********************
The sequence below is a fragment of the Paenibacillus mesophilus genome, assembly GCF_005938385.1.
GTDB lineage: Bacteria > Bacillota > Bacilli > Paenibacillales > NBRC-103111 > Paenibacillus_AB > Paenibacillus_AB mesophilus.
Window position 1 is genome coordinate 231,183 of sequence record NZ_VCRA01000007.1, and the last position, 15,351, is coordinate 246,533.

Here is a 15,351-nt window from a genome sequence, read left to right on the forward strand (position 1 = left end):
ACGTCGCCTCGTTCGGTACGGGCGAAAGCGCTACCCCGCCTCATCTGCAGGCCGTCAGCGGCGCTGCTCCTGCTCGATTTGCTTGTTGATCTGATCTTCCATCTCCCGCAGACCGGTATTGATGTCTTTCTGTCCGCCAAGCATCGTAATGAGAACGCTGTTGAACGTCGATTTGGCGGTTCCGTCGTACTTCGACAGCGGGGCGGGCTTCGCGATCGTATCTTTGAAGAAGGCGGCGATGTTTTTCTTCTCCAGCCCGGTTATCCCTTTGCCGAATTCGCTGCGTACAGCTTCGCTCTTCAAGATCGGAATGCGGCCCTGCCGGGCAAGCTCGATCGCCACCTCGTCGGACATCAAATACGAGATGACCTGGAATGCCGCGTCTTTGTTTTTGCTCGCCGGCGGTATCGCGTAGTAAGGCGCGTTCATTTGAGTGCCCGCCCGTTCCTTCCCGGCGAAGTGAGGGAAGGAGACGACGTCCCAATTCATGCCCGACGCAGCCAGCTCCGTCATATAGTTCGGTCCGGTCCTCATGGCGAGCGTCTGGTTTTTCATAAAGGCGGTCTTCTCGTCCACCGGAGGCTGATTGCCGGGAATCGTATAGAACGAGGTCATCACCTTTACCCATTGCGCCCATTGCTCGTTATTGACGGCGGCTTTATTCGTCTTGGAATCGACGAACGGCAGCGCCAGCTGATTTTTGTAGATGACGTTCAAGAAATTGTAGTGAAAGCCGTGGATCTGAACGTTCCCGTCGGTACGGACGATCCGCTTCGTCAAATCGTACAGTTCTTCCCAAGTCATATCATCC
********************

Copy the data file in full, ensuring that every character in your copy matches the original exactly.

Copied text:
The sequence below is a fragment of the Paenibacillus mesophilus genome, assembly GCF_005938385.1.
GTDB lineage: Bacteria > Bacillota > Bacilli > Paenibacillales > NBRC-103111 > Paenibacillus_AB > Paenibacillus_AB mesophilus.
Window position 1 is genome coordinate 231,183 of sequence record NZ_VCRA01000007.1, and the last position, 15,351, is coordinate 246,533.

Here is a 15,351-nt window from a genome sequence, read left to right on the forward strand (position 1 = left end):
ACGTCGCCTCGTTCGGTACGGGCGAAAGCGCTACCCCGCCTCATCTGCAGGCCGTCAGCGGCGCTGCTCCTGCTCGATTTGCTTGTTGATCTGATCTTCCATCTCCCGCAGACCGGTATTGATGTCTTTCTGTCCGCCAAGCATCGTAATGAGAACGCTGTTGAACGTCGATTTGGCGGTTCCGTCGTACTTCGACAGCGGGGCGGGCTTCGCGATCGTATCTTTGAAGAAGGCGGCGATGTTTTTCTTCTCCAGCCCGGTTATCCCTTTGCCGAATTCGCTGCGTACAGCTTCGCTCTTCAAGATCGGAATGCGGCCCTGCCGGGCAAGCTCGATCGCCACCTCGTCGGACATCAAATACGAGATGACCTGGAATGCCGCGTCTTTGTTTTTGCTCGCCGGCGGTATCGCGTAGTAAGGCGCGTTCATTTGAGTGCCCGCCCGTTCCTTCCCGGCGAAGTGAGGGAAGGAGACGACGTCCCAATTCATGCCCGACGCAGCCAGCTCCGTCATATAGTTCGGTCCGGTCCTCATGGCGAGCGTCTGGTTTTTCATAAAGGCGGTCTTCTCGTCCACCGGAGGCTGATTGCCGGGAATCGTATAGAACGAGGTCATCACCTTTACCCATTGCGCCCATTGCTCGTTATTGACGGCGGCTTTATTCGTCTTGGAATCGACGAACGGCAGCGCCAGCTGATTTTTGTAGATGACGTTCAAGAAATTGTAGTGAAAGCCGTGGATCTGAACGTTCCCGTCGGTACGGACGATCCGCTTCGTCAAATCGTACAGTTCTTCCCAAGTCATATCATCC